Ms. Sandberg encouraged legislators to continue the $600,000 funding to the KAFB in order to help struggling farmers and to feed the hungry.


In response to Senator Webb, Ms. Sandberg said that the KAFB had spent money on shipping produce from central Kentucky to the northeast part of Kentucky. She said that county extension offices had agreed to work with KAFB to get the information out to the farmers who have produce to sell. It would help to save money on shipping.


In response to Representative Miles, Ms. Sandberg stated that they are continually looking for ways to increase funding. One initiative called the Commonwealth of Kentucky Bowl through the Secretary of Stateís Office partnered with the Area Development District to raise food that would all stay within Kentucky. Those results should be available soon. The Kentucky Attorney General partnered with the Kentucky Bar Association and raised approximately $50,000 worth of food. Local donations often stay local, but is also distributed across the state to needy food banks.


In response to Representative Stone, Ms. Sandberg stated that the Allen County Produce Auction is fortunate in that it has a contract with a truck driver who schedules pick-up and delivery. It should be noted that the KAFB pays for those transportation costs. The Food Bank does have a large fleet of refrigerated trucks but they are scheduled down to the minute. The Food Bank has had to use other sources of transportation for picking up produce.


In closing, Ms. Sandberg stated that in January, KAFB would have an individual report for each county as to the farmers and food banks that are in each legislative district.


Representative Melinda Gibbons Prunty, Chuck Courtney, President, Green River Loggers Council and Bob Bauer, Kentucky Forest Industries Association discussed issues facing the logging industry. Mr. Bauer stated that logging is the backbone of the wood industry. He said that logging has a $9 billion direct economic impact and $14 billion in total economic contribution. He said that there are over 28,000 direct jobs in the forest industry and over 60,000 jobs in total. He said there were approximately 7,000 jobs in the logging industry. Mr. Bauer said that Kentucky was the third largest hardwood lumber producer in the nation at 746 million board feet each year. He explained that under the Forest Conservation Act, all logging jobs require a KY Master Logger on site. He said that logging inspections are performed by the KY Division of Forestry and all jobs require using best management practices to protect water quality. Mr. Bauer stated that getting the products to the market can be difficult when using county roads. The logging industry is not opposed to regulations to protect the roads but would like to be treated fairly. Another issue facing the logging industry is the future workforce. He said that logging is a tough and dangerous job. The industry is trying to find ways to offer training to younger people. He noted that technology and mechanized logging is becoming more prevalent. Mr. Bauer explained that workersí compensation for loggers is a problem. The rates force companies to insure fewer employees. He stated that the logging industry is changing and is a key to the economy of Kentucky. Mr. Bauer stated that the logging industry recommends continued funding for county roads and the Kentucky Division of Forestry.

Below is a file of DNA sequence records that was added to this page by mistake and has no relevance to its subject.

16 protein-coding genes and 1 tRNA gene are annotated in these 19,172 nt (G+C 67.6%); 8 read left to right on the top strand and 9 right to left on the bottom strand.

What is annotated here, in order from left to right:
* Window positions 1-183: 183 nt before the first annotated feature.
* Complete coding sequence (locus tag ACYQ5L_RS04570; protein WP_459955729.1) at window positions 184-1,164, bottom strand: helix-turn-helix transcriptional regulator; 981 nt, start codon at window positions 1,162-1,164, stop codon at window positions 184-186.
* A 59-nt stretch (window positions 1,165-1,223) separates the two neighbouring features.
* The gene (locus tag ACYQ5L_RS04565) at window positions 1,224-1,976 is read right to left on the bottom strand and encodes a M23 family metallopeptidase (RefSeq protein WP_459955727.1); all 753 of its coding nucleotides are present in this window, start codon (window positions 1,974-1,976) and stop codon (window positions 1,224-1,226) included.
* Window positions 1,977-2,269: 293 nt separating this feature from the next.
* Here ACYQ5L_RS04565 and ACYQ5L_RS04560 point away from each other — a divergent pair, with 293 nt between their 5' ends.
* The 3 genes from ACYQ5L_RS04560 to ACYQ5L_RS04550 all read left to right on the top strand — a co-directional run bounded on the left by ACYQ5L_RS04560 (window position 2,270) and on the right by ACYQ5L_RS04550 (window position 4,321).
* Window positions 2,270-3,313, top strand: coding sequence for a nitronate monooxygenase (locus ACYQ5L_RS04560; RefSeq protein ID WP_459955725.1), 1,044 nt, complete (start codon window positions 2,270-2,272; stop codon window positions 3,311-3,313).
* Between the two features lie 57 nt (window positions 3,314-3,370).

Mr. Courtney agreed that one of the biggest issues for logging is getting the timber to the market using the county road system. Farmers call all the time to have their land logged, but the industry cannot give them fair market value due to problems using county roads.


In response to Senator Parrett, Mr. Bauer said that there is still a good supply of white oak for the next ten to twenty years. If the areas are not harvested correctly, then the supply of white oak will diminish.


Senator Webb said it was important that better management and education concerning the harvest of white oak be a continued area of focus. She requested information on the management of white oak; now and in the future.


The meeting was adjourned at 11:35 p.m.